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Body shaming no harmless game, it's a matter of shame

April 24, 2022 | 04:47 pm PT
Vu Hoang Long Journalism graduate
I've always been a sickly child – thin and muscle-less. As a boy, I was nowhere near what people would call "manly". Forget eliciting sympathy, I was derided as a deviant.

Even as an adult, when I grew my hair long as a personal preference, there were neighbors who remarked that I had "deviated from gender standards," whatever that means.

Body shaming is as clear an indication of discrimination and social bias based on outside appearances. But because it is so prevalent in everyday life, it has not been looked at as the highly problematic behavior that it actually is. Most often, people would think of it as harmless jokes, rather than cruel bards that hurt deep.

When Will Smith slapped Chris Rock on the Oscar stage for making a joke about Jada's alopecia, many realized that people shouldn't be shamed for how they look, I think. Of course, I am not condoning violence in any kind or form.

In the face of cheap shots about my appearance, I often ignored my own desires and dressed conservatively, or defended my long hair by pointing out that a local leader sported a ponytail. But, by and large, I saw no other way to eliminate biases from people's mind other than waiting for society to change at whatever pace it would.

In a 2014 study on the socio-cultural meaning of the human body, Niall Richardson and Adam Locks said the body was the foremost way that an individual presents himself or herself to the world. As such, it also becomes the easiest criterion for people to judge each other. Anyone can be a victim of body shaming, and anyone can be a body-shamer.

Ideas of how an ideal person should look have constantly been molded and reshaped by different forces throughout human history. Society has always looked for a "normal" body standard, using adjectives like fat and thin, tall and short to define it. Even gender and racial factors come into stereotypical play. Women should have long hair and men should have short hair. Those who are thin and tall are seen as calm and collected, the obese are deemed slow and lazy.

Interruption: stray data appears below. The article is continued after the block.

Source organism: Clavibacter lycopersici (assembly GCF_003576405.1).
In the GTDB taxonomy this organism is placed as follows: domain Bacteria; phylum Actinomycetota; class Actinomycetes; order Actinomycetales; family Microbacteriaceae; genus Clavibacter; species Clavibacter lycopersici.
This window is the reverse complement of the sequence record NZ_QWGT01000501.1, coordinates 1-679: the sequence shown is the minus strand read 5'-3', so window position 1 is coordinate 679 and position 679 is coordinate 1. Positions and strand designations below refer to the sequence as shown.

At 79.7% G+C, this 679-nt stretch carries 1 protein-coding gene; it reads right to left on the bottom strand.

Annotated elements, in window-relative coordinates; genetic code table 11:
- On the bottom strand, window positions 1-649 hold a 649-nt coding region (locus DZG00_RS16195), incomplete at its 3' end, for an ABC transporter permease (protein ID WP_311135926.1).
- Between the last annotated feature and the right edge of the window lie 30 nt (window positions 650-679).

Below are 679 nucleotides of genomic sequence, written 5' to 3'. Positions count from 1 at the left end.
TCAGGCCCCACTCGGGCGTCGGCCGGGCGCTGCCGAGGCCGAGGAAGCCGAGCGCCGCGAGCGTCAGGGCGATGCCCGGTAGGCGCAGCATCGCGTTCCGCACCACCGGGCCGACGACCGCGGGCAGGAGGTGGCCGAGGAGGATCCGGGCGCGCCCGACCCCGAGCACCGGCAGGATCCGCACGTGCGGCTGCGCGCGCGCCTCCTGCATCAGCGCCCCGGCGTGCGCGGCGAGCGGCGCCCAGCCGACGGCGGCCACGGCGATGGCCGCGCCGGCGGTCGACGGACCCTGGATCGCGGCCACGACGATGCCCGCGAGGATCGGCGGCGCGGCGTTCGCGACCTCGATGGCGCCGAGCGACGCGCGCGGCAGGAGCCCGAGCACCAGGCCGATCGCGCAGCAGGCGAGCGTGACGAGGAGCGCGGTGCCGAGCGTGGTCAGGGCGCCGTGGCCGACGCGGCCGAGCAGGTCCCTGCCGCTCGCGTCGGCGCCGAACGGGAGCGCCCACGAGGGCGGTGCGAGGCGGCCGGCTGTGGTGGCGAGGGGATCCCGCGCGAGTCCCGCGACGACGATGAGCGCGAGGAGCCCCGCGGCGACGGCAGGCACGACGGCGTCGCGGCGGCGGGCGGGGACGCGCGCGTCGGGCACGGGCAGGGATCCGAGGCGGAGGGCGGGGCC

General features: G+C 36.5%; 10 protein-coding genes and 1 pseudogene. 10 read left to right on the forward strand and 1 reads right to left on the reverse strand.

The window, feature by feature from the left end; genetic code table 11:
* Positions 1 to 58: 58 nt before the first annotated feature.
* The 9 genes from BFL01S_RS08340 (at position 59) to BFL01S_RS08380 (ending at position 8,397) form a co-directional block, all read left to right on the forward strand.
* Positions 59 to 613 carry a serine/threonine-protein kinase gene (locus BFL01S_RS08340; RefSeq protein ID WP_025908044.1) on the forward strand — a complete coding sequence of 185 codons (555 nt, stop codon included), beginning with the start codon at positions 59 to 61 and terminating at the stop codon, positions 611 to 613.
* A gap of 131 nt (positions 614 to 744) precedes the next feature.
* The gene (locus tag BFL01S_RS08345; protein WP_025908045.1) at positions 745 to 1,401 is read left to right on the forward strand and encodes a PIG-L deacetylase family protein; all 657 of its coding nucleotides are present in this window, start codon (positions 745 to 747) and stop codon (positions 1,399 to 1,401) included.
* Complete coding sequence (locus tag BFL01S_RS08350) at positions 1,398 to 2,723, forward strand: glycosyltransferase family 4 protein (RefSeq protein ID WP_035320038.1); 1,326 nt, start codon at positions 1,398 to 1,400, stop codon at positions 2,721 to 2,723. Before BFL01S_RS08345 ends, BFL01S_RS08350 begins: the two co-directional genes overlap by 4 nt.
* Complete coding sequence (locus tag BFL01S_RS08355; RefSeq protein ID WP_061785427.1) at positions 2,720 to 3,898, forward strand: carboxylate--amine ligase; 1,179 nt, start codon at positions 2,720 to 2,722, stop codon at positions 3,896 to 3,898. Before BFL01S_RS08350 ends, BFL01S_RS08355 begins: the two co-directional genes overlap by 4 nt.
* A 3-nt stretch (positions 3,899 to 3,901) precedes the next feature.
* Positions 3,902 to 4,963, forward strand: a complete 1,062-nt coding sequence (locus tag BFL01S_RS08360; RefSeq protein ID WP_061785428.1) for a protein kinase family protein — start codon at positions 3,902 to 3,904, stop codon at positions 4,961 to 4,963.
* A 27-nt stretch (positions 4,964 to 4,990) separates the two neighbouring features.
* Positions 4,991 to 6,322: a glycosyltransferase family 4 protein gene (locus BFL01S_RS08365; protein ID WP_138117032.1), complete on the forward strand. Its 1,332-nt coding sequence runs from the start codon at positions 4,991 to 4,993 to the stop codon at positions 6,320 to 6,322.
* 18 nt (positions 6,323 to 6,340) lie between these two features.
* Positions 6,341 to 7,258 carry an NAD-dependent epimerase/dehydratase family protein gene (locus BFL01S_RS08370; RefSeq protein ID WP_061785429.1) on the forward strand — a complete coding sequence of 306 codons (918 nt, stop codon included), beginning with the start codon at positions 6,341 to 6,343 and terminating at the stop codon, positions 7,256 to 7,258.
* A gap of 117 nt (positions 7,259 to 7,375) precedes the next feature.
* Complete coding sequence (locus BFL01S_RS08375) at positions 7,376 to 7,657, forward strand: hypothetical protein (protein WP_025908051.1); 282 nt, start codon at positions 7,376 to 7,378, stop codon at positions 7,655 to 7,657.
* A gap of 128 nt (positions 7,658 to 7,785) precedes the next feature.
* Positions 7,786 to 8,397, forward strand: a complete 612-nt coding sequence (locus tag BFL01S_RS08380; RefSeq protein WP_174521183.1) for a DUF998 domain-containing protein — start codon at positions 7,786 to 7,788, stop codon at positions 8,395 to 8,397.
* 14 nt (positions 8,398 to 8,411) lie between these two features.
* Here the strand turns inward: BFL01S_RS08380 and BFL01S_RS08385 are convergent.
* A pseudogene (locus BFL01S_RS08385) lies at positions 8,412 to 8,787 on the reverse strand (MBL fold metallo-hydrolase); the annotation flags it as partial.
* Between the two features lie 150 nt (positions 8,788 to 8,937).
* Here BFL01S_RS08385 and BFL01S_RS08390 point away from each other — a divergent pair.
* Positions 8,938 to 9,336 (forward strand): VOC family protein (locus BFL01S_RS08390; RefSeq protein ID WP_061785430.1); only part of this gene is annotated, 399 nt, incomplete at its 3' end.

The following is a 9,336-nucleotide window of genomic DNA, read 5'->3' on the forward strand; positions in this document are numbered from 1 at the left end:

Because people perceive each other and compare between themselves based on body standards, "stereotypes" start to form. They eliminate the inherent diversity of the human body and limit self-expression. Most dangerously, they cause people to associate one's appearance with a particular set of personality.

As a result, anyone who doesn't look like a supermodel or star actor; who doesn't seem typical enough, can be a target of body shaming. A person's natural qualities can always be overwritten by unfounded biases.

When this happens, it sends the message that one's body might not always be accepted by society, thereby leading to warped perceptions among people about how they look and even spark extreme, violent tendencies within themselves.

So many are caught within the ruthless cycle of trying to change themselves and hiding from the world, getting into excessive dieting and endless hours at the gym. And sometimes, when people get confident enough about their own body, they begin a new cycle of body shaming others.

But there is only one truth: one's outside appearance doesn't define who one is, but is also a part of you at the same time, just like one's name. Respecting who someone is as a person also means respecting the body he or she is housed in.

It is impossible to make body shaming disappear overnight, of course, but we downplay it at society's peril. Turning a blind eye to how body shaming can hurt others will legitimize cruelty. Do we want this to happen?

*Vu Hoang Long is a journalism graduate at the Vietnam National University in Hanoi. The opinions expressed are his own.

 
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